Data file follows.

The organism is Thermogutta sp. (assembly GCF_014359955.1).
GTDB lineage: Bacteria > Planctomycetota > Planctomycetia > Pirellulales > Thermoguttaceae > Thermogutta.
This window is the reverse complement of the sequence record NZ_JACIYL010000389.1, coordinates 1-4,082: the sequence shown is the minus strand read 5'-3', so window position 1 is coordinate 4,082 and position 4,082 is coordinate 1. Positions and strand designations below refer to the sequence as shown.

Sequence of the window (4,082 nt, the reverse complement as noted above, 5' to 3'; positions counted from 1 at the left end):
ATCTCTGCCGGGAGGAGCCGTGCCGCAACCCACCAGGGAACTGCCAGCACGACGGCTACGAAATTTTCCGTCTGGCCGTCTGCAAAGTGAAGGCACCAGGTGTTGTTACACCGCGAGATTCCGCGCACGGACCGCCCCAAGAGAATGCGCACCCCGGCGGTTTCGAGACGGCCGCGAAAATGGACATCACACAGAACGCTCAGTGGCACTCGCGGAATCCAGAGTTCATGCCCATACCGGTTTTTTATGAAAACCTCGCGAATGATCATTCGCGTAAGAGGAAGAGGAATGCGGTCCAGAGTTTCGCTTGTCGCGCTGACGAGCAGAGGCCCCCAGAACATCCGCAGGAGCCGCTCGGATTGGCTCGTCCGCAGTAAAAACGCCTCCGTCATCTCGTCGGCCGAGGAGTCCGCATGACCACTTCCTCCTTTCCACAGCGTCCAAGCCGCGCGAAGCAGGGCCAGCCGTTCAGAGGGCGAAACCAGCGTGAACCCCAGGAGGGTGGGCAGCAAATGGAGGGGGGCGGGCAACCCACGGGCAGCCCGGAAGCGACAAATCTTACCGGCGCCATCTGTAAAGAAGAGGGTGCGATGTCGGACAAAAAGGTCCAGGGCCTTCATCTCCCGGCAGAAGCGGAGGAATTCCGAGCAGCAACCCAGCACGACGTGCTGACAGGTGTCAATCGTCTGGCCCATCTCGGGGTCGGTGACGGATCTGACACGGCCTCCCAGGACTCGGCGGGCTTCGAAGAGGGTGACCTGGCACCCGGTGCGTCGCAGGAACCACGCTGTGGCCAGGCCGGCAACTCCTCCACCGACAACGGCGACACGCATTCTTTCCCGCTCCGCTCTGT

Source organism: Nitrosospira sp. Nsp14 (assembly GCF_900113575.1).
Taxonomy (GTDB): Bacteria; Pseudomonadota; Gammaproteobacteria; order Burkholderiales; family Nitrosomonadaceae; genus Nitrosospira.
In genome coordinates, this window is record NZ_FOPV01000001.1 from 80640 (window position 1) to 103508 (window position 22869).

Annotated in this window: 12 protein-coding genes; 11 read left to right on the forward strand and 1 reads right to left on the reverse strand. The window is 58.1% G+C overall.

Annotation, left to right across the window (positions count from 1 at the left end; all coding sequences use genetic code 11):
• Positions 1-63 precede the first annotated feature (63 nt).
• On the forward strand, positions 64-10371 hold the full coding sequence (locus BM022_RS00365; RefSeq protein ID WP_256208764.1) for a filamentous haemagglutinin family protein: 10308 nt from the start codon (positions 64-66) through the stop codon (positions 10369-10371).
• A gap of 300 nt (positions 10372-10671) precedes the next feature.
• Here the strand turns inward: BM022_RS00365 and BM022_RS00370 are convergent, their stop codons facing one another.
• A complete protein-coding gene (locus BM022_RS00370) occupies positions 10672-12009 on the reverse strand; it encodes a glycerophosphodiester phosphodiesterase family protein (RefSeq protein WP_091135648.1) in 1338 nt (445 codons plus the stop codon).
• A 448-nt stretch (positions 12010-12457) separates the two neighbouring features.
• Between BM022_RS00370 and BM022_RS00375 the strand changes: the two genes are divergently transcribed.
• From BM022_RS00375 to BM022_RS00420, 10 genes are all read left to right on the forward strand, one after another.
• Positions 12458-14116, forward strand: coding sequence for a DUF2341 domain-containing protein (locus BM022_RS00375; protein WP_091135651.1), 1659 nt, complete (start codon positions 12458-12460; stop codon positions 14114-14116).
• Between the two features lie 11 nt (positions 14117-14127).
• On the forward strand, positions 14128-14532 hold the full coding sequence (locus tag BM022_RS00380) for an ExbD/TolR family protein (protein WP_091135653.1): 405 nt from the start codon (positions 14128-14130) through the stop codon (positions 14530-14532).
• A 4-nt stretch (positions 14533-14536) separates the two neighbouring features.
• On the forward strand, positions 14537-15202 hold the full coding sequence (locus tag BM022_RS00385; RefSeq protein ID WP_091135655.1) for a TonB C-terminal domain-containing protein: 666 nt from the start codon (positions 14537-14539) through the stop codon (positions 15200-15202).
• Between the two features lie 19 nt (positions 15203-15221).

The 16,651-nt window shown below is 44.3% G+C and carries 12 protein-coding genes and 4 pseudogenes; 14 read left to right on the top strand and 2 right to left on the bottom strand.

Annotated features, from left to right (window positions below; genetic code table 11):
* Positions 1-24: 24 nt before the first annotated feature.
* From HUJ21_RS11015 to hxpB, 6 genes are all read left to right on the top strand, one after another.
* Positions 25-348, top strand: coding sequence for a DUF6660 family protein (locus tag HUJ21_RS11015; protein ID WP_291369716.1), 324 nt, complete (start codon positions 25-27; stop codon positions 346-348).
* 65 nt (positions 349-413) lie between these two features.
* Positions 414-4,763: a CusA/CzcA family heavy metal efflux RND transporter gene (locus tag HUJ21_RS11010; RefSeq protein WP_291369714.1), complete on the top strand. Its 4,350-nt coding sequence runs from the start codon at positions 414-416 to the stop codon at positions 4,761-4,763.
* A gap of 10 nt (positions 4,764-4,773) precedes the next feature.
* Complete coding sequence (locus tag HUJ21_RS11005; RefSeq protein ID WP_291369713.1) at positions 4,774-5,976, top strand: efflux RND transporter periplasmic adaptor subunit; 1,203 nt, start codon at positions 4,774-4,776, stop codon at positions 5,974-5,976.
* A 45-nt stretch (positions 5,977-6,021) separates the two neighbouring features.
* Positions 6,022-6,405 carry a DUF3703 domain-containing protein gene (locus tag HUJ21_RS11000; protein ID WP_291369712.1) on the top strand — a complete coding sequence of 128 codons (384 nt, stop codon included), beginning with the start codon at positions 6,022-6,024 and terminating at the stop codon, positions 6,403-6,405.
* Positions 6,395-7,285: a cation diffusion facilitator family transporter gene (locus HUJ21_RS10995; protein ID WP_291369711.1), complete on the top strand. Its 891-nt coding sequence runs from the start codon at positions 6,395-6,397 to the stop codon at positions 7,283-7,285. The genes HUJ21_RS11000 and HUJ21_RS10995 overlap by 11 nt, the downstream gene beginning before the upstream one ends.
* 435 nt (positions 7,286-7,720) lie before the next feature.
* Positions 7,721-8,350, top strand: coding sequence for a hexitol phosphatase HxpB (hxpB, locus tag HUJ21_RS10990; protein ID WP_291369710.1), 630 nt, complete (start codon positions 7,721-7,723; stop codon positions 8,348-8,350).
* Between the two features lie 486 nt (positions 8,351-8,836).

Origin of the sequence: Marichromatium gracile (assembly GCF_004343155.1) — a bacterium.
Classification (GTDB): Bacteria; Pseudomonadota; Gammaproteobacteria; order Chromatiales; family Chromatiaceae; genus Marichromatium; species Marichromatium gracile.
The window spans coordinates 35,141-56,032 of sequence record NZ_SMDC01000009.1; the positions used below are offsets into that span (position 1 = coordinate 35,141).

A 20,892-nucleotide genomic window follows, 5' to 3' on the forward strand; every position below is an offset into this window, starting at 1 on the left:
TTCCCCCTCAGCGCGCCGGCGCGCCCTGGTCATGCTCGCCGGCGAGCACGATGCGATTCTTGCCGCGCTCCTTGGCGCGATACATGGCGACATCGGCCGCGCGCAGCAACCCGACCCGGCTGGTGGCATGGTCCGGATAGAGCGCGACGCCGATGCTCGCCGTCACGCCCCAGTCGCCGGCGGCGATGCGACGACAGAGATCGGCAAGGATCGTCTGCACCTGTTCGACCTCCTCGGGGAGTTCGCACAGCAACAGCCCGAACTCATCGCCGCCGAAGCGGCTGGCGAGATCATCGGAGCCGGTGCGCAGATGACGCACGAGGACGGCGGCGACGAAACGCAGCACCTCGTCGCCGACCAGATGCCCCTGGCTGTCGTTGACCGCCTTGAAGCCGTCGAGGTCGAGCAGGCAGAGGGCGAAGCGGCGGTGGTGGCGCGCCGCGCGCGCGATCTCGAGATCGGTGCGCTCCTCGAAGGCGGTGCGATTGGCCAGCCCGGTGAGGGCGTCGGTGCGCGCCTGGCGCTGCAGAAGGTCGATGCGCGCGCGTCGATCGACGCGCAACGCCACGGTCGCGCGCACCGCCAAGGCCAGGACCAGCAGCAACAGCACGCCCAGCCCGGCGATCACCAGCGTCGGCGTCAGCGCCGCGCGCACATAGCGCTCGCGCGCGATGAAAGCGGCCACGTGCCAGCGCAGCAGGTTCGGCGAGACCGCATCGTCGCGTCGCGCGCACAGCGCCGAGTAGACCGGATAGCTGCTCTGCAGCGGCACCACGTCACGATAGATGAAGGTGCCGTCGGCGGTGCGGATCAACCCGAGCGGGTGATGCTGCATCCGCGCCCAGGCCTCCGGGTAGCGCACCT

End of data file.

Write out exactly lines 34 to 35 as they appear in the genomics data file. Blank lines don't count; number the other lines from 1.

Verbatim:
* A 45-nt stretch (positions 5,977-6,021) separates the two neighbouring features.
* Positions 6,022-6,405 carry a DUF3703 domain-containing protein gene (locus tag HUJ21_RS11000; protein ID WP_291369712.1) on the top strand — a complete coding sequence of 128 codons (384 nt, stop codon included), beginning with the start codon at positions 6,022-6,024 and terminating at the stop codon, positions 6,403-6,405.